Publications by authors named "Nisha J Bunke"

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Nocturnal leg symptoms are not associated with specific patterns of superficial venous insufficiency.

Int Angiol 2017 Dec 30;36(6):565-568. Epub 2017 Aug 30.

La Jolla Vein Care, La Jolla, CA, USA.

Background: Certain nocturnal symptoms such as leg cramping (LC) and restless leg symptoms (RLS) are found in patients with venous disease. This study investigates the relationship between nocturnal symptoms and anatomic locations of superficial venous insufficiency.

Methods: A retrospective review of 371 consecutive patients presenting to a venous disease practice over a 1-year period was conducted. Patients underwent comprehensive assessment including standardized duplex scans. Superficial venous disease was classified by anatomic location (great saphenous vein [GSV], small saphenous vein [SSV], tributaries). Information on patient symptoms was obtained from questionnaires and patient interviews.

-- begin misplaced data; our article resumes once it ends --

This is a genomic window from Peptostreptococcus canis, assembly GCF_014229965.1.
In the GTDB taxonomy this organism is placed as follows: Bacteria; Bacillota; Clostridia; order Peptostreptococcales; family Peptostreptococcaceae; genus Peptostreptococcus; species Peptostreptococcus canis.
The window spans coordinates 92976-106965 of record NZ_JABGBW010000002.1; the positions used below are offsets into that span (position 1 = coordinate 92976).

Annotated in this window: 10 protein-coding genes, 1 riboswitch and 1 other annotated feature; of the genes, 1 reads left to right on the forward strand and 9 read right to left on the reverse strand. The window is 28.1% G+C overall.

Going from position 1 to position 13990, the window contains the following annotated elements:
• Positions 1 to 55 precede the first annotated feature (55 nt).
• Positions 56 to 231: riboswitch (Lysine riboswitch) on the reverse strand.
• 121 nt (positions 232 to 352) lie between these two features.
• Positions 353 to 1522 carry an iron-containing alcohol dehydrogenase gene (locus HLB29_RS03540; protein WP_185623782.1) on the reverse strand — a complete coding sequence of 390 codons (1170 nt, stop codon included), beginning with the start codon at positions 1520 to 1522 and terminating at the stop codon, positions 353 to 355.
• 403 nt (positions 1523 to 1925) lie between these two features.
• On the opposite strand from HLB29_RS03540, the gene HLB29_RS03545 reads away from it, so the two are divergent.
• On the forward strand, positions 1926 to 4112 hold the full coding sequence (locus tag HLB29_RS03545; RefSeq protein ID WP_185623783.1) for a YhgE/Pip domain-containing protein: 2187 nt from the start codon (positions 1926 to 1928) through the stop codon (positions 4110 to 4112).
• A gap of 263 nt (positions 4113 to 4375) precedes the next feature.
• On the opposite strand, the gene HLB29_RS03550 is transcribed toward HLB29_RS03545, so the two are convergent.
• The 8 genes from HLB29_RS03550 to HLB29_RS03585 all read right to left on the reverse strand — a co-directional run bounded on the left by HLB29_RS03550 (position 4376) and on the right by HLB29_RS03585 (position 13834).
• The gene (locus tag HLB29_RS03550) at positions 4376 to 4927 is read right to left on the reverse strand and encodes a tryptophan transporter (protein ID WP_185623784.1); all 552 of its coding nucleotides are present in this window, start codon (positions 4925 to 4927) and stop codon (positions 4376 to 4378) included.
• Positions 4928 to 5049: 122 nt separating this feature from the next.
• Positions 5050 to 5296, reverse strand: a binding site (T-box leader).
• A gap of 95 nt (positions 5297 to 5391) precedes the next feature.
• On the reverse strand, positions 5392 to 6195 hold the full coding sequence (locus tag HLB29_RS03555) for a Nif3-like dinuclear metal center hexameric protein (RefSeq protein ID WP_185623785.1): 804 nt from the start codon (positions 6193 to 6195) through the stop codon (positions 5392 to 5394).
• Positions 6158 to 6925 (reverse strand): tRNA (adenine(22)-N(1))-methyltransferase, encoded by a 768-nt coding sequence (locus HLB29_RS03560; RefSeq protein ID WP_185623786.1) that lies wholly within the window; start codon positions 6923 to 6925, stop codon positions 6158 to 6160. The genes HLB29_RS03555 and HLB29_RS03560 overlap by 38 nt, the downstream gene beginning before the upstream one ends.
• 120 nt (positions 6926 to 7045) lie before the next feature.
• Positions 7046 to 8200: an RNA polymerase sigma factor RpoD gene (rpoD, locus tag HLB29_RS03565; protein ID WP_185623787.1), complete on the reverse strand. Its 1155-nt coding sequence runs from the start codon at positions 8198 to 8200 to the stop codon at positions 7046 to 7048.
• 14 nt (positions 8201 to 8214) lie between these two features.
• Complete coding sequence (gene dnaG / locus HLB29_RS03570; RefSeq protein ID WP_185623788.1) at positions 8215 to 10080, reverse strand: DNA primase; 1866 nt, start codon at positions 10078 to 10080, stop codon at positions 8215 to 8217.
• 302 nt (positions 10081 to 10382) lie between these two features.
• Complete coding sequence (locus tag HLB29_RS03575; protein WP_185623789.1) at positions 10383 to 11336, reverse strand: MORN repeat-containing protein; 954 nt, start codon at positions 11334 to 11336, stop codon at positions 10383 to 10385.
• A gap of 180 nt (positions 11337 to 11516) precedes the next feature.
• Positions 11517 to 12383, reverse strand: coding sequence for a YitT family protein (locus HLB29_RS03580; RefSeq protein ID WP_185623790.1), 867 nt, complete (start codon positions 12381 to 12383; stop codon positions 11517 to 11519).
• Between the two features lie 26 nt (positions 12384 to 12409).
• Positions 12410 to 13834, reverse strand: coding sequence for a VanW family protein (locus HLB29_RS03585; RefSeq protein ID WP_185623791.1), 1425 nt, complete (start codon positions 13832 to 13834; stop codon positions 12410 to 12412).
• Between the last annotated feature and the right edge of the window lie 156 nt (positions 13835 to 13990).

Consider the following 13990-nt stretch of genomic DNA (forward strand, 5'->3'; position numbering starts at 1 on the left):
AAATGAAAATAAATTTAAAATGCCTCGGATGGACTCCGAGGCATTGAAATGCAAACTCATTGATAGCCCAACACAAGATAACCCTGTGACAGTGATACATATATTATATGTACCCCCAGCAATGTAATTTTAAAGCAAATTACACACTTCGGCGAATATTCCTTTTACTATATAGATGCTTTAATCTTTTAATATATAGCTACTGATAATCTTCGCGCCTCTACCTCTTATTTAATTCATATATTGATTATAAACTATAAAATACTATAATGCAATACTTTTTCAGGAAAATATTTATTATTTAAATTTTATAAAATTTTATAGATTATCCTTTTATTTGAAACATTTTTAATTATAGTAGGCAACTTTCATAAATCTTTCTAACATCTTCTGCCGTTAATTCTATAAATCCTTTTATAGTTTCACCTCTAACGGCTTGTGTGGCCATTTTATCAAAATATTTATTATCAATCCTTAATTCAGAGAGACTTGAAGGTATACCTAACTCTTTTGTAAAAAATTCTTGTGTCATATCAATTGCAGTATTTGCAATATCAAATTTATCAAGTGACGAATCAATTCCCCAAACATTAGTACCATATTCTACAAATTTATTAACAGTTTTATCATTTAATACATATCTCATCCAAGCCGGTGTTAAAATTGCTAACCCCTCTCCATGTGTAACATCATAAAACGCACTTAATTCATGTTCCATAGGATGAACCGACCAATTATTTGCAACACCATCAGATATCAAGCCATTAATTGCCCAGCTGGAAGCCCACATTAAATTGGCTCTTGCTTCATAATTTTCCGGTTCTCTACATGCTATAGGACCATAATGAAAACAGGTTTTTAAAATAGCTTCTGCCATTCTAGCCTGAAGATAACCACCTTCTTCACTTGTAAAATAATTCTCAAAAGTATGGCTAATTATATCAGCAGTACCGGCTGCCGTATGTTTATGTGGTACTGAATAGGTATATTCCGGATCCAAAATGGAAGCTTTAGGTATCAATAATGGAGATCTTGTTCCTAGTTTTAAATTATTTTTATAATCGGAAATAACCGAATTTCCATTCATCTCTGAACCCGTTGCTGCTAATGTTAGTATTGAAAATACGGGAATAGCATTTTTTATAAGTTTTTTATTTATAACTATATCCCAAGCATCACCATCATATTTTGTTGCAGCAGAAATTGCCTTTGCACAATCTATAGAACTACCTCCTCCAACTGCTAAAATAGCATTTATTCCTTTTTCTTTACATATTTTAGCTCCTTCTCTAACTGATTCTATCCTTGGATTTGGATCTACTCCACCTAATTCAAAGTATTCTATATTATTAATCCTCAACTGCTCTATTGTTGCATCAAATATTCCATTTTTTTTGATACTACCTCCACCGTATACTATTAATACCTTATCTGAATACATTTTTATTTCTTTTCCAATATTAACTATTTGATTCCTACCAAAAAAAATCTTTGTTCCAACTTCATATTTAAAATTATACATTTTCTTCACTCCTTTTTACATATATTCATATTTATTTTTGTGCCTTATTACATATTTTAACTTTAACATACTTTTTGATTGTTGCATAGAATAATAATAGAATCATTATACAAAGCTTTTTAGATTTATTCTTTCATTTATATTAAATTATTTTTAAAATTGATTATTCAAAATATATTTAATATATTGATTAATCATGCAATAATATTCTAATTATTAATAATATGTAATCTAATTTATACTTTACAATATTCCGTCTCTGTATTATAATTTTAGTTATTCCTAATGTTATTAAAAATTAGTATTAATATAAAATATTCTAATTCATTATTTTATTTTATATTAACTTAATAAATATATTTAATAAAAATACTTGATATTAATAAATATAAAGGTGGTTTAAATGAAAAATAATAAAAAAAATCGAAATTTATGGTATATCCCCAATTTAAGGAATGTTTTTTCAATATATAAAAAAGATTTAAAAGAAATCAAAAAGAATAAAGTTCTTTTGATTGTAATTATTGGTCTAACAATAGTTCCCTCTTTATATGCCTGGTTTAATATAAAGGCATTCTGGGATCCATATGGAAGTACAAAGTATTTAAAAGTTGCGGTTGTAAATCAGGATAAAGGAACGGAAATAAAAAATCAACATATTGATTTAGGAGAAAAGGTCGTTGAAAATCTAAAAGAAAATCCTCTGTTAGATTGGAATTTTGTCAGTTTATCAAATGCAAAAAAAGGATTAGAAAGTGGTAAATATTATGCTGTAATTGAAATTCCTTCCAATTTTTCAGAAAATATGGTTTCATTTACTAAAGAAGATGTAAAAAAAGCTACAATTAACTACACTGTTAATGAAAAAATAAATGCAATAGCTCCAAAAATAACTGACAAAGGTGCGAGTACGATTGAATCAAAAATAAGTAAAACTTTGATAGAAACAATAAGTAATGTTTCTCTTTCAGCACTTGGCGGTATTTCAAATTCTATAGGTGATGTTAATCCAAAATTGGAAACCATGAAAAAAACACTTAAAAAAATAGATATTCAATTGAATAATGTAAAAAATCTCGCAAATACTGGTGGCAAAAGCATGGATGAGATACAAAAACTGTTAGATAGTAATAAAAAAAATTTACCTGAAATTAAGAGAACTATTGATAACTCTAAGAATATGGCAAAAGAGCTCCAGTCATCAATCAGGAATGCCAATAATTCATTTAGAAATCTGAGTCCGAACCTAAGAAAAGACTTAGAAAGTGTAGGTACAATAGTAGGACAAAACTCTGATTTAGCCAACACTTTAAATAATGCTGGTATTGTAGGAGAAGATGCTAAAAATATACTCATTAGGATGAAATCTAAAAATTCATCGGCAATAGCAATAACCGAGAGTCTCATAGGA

Results: Most patients in the cohort were female (315/371, 85%) with an average age of approximately 56 years. The 56 men had an average age of 63.2. Nearly all patients (92%) had findings of superficial venous reflux with the anatomic site of involvement as follows: GSV (51%), SSV (16%), and tributaries (33%). Thirty-two percent of patients experienced LC and 16% experienced RLS. The patterns of reflux did not differ between patients with nocturnal symptoms compared to those without nocturnal symptoms. Nine percent of patients with nocturnal symptoms had no evidence of venous disease. Of those patients with LC, 76% had reflux in the GSV, 48% had reflux in the SSV, and 92% had reflux in at least one segment of the superficial venous system. Of those patients with RLS, 78% had reflux in the GSV, 35% had reflux in the SSV, and 87% had reflux in at least one segment of the superficial venous system.

Conclusions: No significant difference was detected between patterns of superficial venous reflux in patients with nocturnal symptoms compared to those without nocturnal symptoms. In addition, the presence of nocturnal symptoms does not predict a specific pattern of disease. Future studies are needed to determine whether correction of the main truncal disease is sufficient or if ablation of both the truncal and tributary veins is necessary for alleviation of nocturnal symptoms.
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http://dx.doi.org/10.23736/S0392-9590.17.03881-0DOI Listing
December 2017
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